Parenting with Compassion — & Leaving a Legacy!
I was blessed to be interviewed by Kristi Clover on her Simply Joyful Podcast. I share with Kristi the backstory of my new book, Give Your Kids a Break, which I wrote intentionally for my children and future grandchildren. It is the outpouring of my 30+ years as a marriage and family therapist and my own parenting experiences. I wrote this book to pass on my wisdom and passion for building family unity when I’m no longer able to do so myself, because of being diagnosed with a terminal illness.
Kristi Clover, “This is a powerful episode! We’re going to talk about parenting and leaving a legacy. We’re going to laugh and cry. Please don’t miss this one. In fact, I ask that you share this episode with as many other families as you can. I also want to ask you to pray for a miracle for Kim! There is power in prayer. God is a God who can heal…even the impossible.
So, what would you do if you were told you only had a few years to live? What kind of legacy would you try to leave behind for your family? Listen in and hear Kim’s perspective. I know that you are going to be so blessed by her words of wisdom.”
Quiet Your Inner Critic and Practice Self-Compassion
What a joy to be interviewed by Heather MacFayden on the God Centered Mom Podcast.
If you’ve ever ended the day feeling like a failure and critiquing every misstep, then this episode on practicing self-compassion is for you.
As a licensed marriage and family therapist and life coach, Kim Fredrickson has counseled and taught others about self-compassion for years. When she received an unexpected terminal diagnosis of pulmonary fibrosis, a rare side-effect of the treatment she had received for breast cancer, she wrote a book to leave for her children on giving that same compassion to the grandchildren she may never meet.
When people feel ashamed, they blame other people because they feel like if I really look at my shame then I’m going to collapse inside. That’s why self-compassion is desperately important because kids feel shame a lot. They fail at everything at the start.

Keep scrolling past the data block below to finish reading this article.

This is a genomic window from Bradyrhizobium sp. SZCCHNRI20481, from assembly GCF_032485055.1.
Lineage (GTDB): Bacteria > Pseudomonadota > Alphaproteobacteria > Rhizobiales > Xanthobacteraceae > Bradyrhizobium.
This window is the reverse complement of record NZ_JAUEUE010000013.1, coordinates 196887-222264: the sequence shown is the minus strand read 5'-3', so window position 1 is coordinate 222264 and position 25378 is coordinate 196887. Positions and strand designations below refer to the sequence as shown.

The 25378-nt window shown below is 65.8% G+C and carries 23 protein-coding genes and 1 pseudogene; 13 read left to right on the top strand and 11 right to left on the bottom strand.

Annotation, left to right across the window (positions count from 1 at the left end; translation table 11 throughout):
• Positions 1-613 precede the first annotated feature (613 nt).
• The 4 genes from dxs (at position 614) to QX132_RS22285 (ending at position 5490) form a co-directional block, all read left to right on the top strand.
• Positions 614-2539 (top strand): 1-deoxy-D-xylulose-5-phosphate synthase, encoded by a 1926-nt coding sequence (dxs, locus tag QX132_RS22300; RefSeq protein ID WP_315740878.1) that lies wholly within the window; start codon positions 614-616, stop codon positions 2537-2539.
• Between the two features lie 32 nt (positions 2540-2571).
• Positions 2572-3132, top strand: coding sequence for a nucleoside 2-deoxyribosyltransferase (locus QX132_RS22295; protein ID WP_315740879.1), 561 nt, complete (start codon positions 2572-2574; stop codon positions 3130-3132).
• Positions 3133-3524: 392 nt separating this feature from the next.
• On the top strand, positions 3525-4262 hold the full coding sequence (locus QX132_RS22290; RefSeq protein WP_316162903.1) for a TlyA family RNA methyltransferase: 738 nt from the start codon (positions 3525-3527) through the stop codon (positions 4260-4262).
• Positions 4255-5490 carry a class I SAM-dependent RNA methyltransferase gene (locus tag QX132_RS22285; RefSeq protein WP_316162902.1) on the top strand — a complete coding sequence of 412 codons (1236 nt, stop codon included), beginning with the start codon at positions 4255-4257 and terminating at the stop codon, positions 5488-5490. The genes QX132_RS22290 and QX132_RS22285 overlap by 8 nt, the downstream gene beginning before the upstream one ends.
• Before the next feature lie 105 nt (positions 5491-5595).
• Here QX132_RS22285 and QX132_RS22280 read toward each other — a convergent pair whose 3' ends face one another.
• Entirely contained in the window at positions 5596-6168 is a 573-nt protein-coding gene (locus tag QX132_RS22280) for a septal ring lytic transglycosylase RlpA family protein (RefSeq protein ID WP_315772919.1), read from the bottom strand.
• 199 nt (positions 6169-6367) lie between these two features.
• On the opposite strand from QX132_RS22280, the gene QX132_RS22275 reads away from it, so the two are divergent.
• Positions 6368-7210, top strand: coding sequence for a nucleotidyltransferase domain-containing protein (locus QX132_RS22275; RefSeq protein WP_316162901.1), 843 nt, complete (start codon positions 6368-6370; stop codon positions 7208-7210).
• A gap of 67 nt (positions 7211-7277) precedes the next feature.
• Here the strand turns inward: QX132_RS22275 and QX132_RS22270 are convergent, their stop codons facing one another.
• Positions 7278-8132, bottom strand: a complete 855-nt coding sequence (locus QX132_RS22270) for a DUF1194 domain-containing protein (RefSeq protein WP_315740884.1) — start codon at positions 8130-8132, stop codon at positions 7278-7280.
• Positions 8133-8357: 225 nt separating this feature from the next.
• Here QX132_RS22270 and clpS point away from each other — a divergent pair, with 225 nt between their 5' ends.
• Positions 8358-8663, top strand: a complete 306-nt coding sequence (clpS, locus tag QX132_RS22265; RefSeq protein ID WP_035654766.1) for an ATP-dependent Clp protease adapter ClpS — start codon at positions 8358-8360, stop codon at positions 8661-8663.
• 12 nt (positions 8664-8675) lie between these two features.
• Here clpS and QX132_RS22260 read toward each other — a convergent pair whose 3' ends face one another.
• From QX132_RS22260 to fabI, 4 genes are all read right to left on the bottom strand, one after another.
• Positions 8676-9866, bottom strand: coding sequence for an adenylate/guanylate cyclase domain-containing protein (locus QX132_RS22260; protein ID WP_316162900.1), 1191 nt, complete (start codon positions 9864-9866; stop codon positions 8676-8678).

What we chat about:
- Kim’s story of receiving a devastating diagnosis after completing treatment for breast cancer
- How she’s chosen to spend the years she has left with her family
- The new book she wrote for when her children have kids called “Give Your Kids a Break: Parenting with Compassion for You and Your Children”
- How it’s a process to develop a compassionate inner voice
- Applying grace and truth to every situation in our lives
- Variety of temperaments–some that are harder on themselves than others.
- The difference between self-compassion and self-pity
- Encouraging your children to practice self-compassion and reinforcing it by showing ourselves that same
- Giving our kids the language to identify their failings and separate them from their self- worth
- Moms have a really hard job. It’s ok to acknowledge that.
- The importance of taking care of ourselves as moms
- How to talk to your kids after you’ve been hard on yourself and reframing it with self compassion
Helping Your Children and Teens Grieve
I was honored to talk with Dr. Christina Hibbert about “Helping Children and Teens Grieve.” Loss is part of childhood, whether it’s from moving, losing friends, or experiencing a parent’s divorce to experiencing death–of a pet, grandparent, or other loved one. It’s hard enough for adults to comprehend loss and know how to grieve, but unless children have someone to show them how, they can easily become overwhelmed and afraid. What can we, as parents, do to help our children identify their losses and learn to grieve? Dr. Christina Hibbert sits down with Kim Fredrickson, Marriage and Family Therapist to discuss their strategies for helping children and teens understand loss and learn to grieve. As parents learn about loss and grief, we become empowered to help our kids identify, validate, and work through their grief, too. Kim is the author of The Power of Positive Self-Talk, and Give Yourself a Break: Turning Your Inner Critic into a Compassionate Friend.
Teaching Your Kids to Be Kind To Themselves
It was a pleasure to talk with Better Together Podcast with Barb Roose. Barb describes our interview like this:
What do you do when you hear a child say negative things like, “I’m stupid,” “I suck,” “I can’t do anything right,” or “I’m worthless”?